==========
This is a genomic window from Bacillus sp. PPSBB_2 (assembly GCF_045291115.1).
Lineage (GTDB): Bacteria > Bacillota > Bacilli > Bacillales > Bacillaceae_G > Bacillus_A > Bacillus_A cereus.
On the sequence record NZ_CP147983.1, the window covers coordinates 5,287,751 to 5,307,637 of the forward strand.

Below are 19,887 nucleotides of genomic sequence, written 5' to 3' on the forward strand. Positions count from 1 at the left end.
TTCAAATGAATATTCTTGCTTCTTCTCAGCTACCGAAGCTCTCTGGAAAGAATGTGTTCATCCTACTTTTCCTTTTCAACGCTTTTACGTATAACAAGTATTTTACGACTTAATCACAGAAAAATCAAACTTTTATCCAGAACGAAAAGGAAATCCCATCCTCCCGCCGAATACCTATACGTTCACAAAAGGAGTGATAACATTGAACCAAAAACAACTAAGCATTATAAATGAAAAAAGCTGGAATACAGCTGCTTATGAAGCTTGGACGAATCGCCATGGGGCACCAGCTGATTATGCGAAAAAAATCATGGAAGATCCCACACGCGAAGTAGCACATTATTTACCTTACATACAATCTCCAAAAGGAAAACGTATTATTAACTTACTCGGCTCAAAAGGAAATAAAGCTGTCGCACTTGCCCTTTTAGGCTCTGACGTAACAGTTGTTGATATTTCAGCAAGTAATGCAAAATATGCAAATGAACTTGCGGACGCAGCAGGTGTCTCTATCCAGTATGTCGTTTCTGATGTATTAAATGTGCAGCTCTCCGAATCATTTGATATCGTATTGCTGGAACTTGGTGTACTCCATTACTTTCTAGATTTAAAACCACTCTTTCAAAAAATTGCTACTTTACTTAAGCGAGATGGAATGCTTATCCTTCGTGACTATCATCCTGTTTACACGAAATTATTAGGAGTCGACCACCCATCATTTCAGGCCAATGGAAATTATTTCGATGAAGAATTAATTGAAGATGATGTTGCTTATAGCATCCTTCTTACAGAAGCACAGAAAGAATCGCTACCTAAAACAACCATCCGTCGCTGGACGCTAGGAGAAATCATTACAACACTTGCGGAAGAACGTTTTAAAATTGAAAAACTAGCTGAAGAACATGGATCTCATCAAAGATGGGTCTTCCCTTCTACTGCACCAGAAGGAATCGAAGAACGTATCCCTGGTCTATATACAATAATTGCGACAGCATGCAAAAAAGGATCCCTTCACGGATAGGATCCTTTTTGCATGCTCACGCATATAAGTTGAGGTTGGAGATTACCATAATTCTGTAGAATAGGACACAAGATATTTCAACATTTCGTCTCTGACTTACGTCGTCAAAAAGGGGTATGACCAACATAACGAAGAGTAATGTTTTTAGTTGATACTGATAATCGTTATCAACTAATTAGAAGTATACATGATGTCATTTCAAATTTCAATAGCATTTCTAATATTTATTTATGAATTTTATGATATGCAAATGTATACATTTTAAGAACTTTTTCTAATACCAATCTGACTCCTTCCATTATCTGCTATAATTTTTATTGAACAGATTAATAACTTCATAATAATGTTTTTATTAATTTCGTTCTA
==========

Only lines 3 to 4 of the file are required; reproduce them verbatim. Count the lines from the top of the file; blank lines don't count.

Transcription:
On the sequence record NZ_CP147983.1, the window covers coordinates 5,287,751 to 5,307,637 of the forward strand.

Below are 19,887 nucleotides of genomic sequence, written 5' to 3' on the forward strand. Positions count from 1 at the left end.